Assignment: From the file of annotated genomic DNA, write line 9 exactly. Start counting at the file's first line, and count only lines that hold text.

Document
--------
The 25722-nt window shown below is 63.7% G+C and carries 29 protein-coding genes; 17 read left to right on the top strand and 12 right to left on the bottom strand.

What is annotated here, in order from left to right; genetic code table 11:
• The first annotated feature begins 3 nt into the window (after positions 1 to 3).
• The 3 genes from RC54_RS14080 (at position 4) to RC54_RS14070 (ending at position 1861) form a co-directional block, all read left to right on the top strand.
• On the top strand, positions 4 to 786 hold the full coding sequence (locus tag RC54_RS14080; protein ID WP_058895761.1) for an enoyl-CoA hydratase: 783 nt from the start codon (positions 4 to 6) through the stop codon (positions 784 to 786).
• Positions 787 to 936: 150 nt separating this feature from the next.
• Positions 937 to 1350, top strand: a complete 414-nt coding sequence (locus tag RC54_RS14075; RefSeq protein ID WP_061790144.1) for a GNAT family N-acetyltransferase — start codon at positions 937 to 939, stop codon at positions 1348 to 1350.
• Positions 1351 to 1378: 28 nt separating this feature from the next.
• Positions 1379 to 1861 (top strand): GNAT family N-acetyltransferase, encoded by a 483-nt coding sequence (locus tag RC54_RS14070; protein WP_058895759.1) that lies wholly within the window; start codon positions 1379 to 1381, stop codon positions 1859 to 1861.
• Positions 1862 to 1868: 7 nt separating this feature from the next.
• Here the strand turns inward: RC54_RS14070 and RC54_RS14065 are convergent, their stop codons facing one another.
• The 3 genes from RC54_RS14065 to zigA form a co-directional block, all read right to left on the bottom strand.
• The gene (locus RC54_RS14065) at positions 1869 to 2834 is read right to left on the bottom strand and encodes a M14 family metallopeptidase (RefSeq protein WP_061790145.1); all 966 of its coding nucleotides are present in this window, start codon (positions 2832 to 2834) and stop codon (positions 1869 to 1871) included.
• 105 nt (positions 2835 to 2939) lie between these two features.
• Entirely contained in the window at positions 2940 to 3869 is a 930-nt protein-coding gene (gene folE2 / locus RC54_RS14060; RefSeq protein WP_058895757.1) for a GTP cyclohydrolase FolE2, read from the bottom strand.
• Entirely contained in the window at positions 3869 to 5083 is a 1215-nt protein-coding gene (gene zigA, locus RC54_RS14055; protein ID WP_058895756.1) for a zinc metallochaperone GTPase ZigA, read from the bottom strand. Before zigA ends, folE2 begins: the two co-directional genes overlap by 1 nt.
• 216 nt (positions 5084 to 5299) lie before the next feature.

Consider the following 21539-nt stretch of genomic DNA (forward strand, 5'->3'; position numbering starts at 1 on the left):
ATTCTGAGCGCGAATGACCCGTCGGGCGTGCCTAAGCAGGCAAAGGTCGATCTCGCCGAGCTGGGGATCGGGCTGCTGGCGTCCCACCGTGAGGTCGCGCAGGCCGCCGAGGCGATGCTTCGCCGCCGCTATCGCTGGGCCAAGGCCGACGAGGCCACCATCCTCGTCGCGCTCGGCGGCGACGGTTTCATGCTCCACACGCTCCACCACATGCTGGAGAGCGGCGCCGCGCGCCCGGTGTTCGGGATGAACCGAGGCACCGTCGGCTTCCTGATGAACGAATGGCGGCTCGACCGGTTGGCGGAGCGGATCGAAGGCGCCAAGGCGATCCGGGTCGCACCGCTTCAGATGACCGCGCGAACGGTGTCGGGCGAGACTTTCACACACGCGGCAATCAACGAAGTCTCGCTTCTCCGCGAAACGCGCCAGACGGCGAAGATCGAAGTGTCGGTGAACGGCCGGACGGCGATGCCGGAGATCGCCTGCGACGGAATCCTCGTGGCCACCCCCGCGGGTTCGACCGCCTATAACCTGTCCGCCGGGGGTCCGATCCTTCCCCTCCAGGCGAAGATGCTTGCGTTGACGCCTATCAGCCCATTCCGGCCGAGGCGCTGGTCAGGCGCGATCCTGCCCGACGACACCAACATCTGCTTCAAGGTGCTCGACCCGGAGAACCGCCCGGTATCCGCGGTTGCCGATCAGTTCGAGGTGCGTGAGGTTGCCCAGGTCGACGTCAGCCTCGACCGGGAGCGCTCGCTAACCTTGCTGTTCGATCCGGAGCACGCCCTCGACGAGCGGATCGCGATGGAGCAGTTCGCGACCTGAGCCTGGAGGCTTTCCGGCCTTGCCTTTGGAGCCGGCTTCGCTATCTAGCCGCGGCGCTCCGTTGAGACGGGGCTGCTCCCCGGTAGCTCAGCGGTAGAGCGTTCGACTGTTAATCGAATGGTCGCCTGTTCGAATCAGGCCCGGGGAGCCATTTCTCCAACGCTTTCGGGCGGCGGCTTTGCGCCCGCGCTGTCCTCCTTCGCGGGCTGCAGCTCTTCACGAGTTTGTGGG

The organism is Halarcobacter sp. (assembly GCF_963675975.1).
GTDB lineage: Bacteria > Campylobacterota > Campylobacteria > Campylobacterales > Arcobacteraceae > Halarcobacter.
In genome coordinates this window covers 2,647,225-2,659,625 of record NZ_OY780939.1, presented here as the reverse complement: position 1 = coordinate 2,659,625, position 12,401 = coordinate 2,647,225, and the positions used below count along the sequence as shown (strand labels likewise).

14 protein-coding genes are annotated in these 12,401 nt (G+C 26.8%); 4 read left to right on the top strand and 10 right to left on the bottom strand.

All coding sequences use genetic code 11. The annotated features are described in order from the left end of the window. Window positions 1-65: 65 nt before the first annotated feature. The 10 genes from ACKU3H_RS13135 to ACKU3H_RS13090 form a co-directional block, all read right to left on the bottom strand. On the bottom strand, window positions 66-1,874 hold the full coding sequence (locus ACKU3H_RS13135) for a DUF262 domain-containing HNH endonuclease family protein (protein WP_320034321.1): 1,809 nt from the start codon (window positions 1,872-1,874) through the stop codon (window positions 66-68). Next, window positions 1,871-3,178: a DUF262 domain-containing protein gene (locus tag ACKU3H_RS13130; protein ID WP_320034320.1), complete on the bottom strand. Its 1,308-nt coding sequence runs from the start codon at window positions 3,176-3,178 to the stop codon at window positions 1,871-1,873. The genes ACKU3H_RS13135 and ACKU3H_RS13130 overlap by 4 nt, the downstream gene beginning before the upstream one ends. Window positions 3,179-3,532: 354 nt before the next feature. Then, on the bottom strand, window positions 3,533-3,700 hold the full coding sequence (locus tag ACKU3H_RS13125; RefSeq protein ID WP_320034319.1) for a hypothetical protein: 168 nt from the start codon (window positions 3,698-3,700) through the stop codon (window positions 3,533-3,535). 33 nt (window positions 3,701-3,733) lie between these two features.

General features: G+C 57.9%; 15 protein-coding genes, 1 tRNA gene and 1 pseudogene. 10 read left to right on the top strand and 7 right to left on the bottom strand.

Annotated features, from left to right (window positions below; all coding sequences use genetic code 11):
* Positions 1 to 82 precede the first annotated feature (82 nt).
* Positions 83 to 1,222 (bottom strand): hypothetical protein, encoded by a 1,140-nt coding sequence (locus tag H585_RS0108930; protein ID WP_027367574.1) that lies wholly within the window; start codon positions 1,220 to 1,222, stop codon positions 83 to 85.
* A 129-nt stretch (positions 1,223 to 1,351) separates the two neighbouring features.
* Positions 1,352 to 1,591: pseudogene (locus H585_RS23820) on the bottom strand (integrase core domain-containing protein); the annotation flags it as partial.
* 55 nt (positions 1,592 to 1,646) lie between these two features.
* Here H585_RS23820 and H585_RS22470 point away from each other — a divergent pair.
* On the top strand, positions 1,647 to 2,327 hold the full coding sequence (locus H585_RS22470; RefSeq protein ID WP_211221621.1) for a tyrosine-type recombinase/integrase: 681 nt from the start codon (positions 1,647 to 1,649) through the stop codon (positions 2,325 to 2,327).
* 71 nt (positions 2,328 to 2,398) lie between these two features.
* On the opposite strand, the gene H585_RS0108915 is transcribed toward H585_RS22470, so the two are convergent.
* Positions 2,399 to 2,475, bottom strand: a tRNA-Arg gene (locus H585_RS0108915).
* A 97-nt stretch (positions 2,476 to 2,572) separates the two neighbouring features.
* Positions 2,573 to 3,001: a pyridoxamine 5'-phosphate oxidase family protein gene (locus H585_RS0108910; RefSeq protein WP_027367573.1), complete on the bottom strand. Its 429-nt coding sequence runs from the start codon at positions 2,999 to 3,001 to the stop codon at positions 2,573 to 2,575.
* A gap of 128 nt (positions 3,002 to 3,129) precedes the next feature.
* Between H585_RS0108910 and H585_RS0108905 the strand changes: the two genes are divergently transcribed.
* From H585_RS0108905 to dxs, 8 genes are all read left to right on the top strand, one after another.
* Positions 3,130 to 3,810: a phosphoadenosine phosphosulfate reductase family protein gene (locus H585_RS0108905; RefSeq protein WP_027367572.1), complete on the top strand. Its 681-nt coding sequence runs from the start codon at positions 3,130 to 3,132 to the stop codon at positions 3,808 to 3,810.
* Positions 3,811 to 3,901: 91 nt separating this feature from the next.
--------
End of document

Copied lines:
• Positions 1379 to 1861 (top strand): GNAT family N-acetyltransferase, encoded by a 483-nt coding sequence (locus tag RC54_RS14070; protein WP_058895759.1) that lies wholly within the window; start codon positions 1379 to 1381, stop codon positions 1859 to 1861.